The traditional home of Irish rugby is Lansdowne Road in Dublin, where most of Ireland's home matches were held. The stadium was rebuilt between 2007 and 2010. Naming rights were sold to an insurance company, and the venue is now referred to as the Aviva Stadium. The original stadium, owned by the Irish Rugby Football Union, was built in 1872, and so the venue continues to hold the distinction as the oldest still in use for international rugby. In 1878 the ground hosted its first rugby Test, with Ireland playing host to the English (the first representative rugby match had taken place prior to the Test, a game between Ulster and Leinster). Lansdowne Road had a capacity of just over 49,000 before it was demolished in summer 2007. The redeveloped stadium seats 51,700 and was opened in May 2010. The final Irish Test prior to work commencing on the remodelled stadium was against the Pacific Islanders in late 2006. With Lansdowne Road unavailable for use, Ireland was without a suitable home ground for the subsequent Six Nations. The Gaelic Athletic Association (GAA) owned Croke Park (an 82,500 capacity stadium) was made available for Ireland's two home games against France and England in 2007. It was the first time ever that rugby was played at the venue. Croke Park remained in use for Ireland's Six Nations matches and other major Tests until the completion of the redevelopment at Lansdowne Road.
The first Ireland match at the rebuilt stadium was against reigning World Cup champions South Africa on 6 November 2010.South Africa won the match 23–22. Because of the historic significance of this match, South Africa announced that they would wear their change strip to allow Ireland to wear their home green; normally, the home team change their colours in case of a clash.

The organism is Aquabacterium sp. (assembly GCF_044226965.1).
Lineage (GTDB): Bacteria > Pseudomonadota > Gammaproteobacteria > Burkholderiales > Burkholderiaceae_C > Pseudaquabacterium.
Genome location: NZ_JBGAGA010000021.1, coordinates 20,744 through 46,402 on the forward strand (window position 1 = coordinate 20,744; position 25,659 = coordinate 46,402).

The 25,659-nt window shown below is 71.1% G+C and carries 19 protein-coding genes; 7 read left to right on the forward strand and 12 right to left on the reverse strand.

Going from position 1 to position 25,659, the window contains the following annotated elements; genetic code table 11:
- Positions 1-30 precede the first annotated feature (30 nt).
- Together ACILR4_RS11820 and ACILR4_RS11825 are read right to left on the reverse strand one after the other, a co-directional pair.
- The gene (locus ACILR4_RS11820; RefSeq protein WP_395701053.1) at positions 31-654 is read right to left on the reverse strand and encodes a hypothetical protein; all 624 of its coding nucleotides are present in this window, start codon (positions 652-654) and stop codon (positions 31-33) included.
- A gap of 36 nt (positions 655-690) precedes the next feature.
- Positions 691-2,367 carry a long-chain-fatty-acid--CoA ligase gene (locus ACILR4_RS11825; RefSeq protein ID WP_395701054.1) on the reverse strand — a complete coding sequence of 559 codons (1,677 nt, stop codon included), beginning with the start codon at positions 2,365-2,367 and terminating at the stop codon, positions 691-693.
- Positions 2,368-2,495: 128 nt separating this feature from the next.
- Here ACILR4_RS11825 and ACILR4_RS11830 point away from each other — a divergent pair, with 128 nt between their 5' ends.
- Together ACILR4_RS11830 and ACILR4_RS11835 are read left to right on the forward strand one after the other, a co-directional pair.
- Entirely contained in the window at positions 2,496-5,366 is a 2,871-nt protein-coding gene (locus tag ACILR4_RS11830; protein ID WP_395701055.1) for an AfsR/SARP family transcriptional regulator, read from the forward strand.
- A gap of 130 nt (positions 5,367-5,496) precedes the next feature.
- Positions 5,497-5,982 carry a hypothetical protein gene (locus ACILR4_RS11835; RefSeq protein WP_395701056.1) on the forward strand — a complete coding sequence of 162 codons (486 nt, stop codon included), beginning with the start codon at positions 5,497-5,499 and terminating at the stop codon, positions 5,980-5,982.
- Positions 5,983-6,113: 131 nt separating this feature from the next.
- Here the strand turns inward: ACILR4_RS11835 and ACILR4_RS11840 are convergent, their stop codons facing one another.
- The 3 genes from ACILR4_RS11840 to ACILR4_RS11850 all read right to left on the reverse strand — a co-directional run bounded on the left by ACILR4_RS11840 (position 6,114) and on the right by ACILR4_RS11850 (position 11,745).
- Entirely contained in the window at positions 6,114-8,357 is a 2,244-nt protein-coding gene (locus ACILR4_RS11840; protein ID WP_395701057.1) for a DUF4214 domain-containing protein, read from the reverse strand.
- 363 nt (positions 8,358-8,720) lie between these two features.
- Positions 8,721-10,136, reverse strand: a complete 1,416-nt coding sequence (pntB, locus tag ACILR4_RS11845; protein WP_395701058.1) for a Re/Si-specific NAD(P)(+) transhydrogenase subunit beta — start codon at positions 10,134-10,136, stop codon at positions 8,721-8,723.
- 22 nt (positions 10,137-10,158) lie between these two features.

Although Ireland has never totally hosted the Rugby World Cup, select games from both the 1991 and 1999 World Cups were played throughout venues in Ireland. Pool B in 1991 was mainly played in Ireland and Scotland, with two games at Lansdowne Road (involving Ireland) and one (Zimbabwe v Japan) played at Ravenhill, Belfast. A quarter-final and a semi-final were also hosted by Dublin. A similar system was used in 1999, though in addition to Lansdowne and Ravenhill, Thomond Park was also a venue. Lansdowne Road was also the host of a quarter-final in 1999. Ireland were set to host matches at Lansdowne Road for the 2007 World Cup, but due to scheduling conflicts with the reconstruction of the stadium, they decided they were not in a position to host any.
Read more about this topic: Ireland National Rugby Union Team
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